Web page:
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Understanding the origins and future of biodiversity

Monday, 2017, July 24 - 10:00
School of Life Sciences
John J. Wiens

Dr. John Wiens is Professor of Ecology and Evolutionary Biology at University of Arizona.

Honors and Awards: 
President’s Award, American Society of Naturalists, 2011 (for outstanding paper published in the American Naturalist in 2010) for Kozak and Wiens 2010
BIOS Distinguished Lecturer, Univ. Nevada-Las Vegas, 2009
Kirschner Lecture, Department of Zoology, Washington State University, 2008
Elected to Council, Society of Systematic Biologists (2003–2005)
Elected to Board of Governors, American Society of Ichthyologists and Herpetologists (2003-2008)
National Science Foundation Graduate Research Fellowship 1991
Outstanding Senior Honors Thesis in Biology, Univ. Kansas, 1991

Research Interests:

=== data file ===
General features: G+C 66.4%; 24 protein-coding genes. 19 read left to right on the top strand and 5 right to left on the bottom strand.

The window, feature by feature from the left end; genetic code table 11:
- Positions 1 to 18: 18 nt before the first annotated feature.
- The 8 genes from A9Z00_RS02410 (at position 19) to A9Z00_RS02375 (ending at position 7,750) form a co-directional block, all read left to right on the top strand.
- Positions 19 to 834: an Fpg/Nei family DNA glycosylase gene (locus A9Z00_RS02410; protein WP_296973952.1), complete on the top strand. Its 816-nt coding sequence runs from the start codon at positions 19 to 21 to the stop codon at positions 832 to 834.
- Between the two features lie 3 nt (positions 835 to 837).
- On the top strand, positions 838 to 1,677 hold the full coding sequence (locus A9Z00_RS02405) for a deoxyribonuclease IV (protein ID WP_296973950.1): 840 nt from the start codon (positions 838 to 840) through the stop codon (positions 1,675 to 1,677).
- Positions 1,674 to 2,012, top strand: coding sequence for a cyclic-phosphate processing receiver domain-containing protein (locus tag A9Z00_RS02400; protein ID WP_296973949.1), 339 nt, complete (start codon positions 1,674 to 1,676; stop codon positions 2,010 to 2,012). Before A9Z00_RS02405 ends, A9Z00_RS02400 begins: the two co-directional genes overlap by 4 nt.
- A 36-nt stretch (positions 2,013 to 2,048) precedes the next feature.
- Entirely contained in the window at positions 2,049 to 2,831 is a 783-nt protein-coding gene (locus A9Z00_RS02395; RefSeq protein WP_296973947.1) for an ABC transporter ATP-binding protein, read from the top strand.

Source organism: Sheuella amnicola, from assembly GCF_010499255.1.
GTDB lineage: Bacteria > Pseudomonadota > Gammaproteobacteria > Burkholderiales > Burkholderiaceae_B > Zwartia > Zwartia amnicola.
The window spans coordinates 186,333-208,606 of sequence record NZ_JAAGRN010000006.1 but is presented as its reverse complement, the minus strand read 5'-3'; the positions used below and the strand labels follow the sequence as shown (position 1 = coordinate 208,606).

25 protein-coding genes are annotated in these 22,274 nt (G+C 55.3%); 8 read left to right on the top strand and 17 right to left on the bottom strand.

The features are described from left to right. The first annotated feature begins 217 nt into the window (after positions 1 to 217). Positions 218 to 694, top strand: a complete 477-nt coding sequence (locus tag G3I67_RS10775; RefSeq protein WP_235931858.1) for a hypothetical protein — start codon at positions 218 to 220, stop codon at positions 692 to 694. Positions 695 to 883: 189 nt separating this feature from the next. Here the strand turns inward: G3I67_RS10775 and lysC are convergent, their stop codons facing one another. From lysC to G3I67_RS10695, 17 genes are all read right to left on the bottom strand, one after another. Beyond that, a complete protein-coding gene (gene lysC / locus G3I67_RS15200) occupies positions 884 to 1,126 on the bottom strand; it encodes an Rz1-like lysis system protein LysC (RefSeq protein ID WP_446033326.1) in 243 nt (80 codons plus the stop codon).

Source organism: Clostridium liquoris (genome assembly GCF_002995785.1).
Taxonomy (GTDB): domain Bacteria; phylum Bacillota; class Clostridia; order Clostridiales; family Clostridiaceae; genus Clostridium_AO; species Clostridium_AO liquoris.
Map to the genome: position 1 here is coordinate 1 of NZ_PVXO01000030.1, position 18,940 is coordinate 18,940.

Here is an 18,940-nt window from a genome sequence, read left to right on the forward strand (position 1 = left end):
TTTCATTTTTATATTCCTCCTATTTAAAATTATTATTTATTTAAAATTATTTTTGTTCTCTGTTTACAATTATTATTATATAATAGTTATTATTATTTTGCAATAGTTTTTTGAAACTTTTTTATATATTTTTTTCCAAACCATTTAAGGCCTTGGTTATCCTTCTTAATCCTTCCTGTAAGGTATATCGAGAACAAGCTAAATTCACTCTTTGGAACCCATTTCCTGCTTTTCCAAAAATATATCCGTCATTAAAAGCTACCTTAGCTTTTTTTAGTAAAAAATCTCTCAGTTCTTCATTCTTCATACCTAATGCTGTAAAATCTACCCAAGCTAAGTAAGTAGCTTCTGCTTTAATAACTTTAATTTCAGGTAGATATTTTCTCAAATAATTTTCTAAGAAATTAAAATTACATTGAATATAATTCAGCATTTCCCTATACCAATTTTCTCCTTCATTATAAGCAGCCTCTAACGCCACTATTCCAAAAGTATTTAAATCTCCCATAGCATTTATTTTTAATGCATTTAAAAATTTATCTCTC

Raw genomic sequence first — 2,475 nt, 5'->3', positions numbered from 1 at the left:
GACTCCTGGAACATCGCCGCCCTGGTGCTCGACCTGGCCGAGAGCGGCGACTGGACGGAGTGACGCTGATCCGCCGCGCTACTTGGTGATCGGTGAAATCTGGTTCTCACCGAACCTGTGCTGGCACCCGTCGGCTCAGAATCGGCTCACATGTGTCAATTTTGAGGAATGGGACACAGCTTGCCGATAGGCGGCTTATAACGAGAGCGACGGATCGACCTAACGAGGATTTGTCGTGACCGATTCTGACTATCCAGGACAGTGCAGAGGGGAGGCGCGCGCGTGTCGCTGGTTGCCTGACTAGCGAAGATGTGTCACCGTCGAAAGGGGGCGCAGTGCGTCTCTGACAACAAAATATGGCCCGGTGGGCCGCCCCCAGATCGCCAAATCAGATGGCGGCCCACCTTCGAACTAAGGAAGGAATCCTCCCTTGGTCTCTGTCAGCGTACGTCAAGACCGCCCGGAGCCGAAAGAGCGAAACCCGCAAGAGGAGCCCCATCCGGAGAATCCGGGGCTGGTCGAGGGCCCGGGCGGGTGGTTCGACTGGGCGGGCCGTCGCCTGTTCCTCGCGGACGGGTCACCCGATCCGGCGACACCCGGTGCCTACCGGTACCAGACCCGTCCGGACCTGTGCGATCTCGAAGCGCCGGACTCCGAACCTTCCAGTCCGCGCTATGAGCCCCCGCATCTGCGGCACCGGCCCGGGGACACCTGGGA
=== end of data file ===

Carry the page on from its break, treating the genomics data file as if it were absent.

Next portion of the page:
Research in Wiens’ lab  has three main areas: (1) using an integrative phylogenetic approach to address general conceptual questions in evolutionary biology and ecology, (2) the theory and methods of phylogenetics, and (3) the phylogeny, evolution, and ecology of reptiles and amphibians. Within these general areas, we address a variety of specific topics, including species richness patterns, speciation, niche evolution and conservatism, life-history evolution, adaptive radiation, ecological diversification, rates and patterns of morphological change, phylogenomics, and responses of species to climate change.  We combine collection and analysis of genetic, morphological, ecological, and physiological data (in the lab and field) with bioinformatic, computational, and theoretical approaches.